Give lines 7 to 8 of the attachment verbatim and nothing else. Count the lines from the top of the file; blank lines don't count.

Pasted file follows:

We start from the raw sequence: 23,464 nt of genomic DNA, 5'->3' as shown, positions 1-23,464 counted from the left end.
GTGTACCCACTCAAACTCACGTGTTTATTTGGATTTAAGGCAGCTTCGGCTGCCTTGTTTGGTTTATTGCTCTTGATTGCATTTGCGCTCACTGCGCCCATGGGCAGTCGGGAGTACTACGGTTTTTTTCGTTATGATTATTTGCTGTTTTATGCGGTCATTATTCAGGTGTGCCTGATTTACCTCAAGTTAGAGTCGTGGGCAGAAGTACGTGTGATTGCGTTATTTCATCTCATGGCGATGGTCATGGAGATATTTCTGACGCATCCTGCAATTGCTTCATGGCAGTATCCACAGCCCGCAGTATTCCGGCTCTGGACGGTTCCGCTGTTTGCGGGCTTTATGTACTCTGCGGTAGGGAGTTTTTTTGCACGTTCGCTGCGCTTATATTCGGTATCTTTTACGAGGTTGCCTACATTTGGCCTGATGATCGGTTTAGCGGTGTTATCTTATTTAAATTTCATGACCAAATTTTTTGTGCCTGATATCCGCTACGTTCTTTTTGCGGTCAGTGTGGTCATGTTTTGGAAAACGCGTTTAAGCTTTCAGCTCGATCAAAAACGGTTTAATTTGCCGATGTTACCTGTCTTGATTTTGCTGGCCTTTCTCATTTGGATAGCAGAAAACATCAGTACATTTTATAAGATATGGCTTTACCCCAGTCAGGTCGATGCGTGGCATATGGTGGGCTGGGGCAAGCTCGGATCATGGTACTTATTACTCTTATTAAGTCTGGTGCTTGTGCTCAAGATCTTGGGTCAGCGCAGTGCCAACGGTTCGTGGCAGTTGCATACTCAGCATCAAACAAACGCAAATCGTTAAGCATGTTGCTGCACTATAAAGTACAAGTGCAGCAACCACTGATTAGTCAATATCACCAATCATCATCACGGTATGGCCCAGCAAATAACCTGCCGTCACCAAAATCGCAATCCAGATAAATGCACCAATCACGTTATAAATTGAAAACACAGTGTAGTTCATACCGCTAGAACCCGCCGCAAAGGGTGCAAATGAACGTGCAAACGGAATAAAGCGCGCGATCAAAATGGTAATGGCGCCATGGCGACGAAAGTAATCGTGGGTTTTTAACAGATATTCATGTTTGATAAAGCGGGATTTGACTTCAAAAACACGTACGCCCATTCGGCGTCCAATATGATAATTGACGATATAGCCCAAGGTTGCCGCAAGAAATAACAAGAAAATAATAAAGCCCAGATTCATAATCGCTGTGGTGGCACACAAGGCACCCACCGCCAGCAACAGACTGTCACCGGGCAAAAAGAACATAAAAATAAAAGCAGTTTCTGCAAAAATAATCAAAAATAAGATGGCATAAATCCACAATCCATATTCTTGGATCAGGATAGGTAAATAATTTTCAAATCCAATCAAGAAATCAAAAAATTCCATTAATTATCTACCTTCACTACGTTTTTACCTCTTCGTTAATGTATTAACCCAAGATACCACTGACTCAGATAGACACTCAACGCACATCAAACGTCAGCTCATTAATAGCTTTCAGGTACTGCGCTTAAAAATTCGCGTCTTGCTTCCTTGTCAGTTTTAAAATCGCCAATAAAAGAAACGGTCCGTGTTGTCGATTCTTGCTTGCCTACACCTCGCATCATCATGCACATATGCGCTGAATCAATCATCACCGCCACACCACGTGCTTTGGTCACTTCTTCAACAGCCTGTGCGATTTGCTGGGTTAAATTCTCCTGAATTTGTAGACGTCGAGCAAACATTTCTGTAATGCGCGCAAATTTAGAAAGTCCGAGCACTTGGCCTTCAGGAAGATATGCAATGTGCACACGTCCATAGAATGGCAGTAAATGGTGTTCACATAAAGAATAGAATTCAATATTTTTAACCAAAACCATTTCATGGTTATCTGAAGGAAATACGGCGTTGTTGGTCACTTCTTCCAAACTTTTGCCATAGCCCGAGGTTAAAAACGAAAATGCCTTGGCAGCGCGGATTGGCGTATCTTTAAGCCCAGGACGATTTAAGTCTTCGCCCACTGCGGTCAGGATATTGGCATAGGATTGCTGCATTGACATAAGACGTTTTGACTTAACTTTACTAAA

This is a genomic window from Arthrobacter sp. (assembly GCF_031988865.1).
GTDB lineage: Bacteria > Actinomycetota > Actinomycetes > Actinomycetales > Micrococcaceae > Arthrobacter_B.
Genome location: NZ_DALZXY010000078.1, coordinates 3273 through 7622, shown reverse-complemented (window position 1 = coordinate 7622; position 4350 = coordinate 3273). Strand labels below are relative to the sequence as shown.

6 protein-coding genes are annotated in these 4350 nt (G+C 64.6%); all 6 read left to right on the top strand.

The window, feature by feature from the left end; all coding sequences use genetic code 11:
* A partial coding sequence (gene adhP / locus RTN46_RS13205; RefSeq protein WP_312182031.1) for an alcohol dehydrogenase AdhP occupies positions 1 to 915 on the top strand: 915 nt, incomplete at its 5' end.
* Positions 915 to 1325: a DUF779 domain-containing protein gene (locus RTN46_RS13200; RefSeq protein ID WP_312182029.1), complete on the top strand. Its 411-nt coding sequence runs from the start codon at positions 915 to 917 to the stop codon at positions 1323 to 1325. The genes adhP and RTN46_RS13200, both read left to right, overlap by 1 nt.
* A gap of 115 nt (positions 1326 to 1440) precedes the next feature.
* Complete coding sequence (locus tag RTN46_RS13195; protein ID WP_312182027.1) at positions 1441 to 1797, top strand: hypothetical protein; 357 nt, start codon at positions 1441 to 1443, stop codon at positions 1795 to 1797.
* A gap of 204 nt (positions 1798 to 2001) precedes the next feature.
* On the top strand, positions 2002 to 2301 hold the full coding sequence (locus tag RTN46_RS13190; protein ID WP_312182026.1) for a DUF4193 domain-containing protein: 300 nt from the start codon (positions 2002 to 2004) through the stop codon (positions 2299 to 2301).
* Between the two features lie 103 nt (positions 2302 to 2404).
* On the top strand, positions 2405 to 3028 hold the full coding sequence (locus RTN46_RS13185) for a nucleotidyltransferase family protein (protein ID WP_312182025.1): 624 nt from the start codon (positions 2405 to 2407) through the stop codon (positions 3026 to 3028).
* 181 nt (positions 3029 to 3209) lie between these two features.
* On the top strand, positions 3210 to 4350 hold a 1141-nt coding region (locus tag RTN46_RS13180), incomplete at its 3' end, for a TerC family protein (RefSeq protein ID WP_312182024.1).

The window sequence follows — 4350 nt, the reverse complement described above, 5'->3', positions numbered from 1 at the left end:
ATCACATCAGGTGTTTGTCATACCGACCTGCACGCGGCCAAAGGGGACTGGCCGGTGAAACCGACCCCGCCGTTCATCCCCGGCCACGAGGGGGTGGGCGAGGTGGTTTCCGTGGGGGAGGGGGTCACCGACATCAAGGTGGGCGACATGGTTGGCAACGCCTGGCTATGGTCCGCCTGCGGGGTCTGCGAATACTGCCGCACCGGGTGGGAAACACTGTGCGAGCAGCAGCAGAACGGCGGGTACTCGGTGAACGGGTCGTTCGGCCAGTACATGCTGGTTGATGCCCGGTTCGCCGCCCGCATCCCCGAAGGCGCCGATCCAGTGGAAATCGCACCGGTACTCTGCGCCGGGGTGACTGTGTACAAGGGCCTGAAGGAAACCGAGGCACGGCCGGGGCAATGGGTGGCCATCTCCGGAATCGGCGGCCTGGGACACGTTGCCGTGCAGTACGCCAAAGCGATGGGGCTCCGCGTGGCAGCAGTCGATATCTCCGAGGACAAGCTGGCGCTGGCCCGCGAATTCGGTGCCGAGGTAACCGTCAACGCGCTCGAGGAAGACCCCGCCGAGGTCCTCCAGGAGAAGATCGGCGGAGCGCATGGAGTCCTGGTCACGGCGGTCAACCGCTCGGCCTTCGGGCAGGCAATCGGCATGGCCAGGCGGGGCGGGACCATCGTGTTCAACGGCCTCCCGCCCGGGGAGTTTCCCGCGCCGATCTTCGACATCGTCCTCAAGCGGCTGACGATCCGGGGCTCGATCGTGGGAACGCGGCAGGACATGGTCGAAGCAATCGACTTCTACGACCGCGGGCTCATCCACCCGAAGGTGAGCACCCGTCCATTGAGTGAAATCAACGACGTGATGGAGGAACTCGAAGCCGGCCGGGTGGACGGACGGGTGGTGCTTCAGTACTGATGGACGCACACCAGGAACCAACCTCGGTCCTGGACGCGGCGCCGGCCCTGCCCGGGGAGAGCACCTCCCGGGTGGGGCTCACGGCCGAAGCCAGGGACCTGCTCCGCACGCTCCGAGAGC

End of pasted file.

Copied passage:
The window, feature by feature from the left end; all coding sequences use genetic code 11:
* A partial coding sequence (gene adhP / locus RTN46_RS13205; RefSeq protein WP_312182031.1) for an alcohol dehydrogenase AdhP occupies positions 1 to 915 on the top strand: 915 nt, incomplete at its 5' end.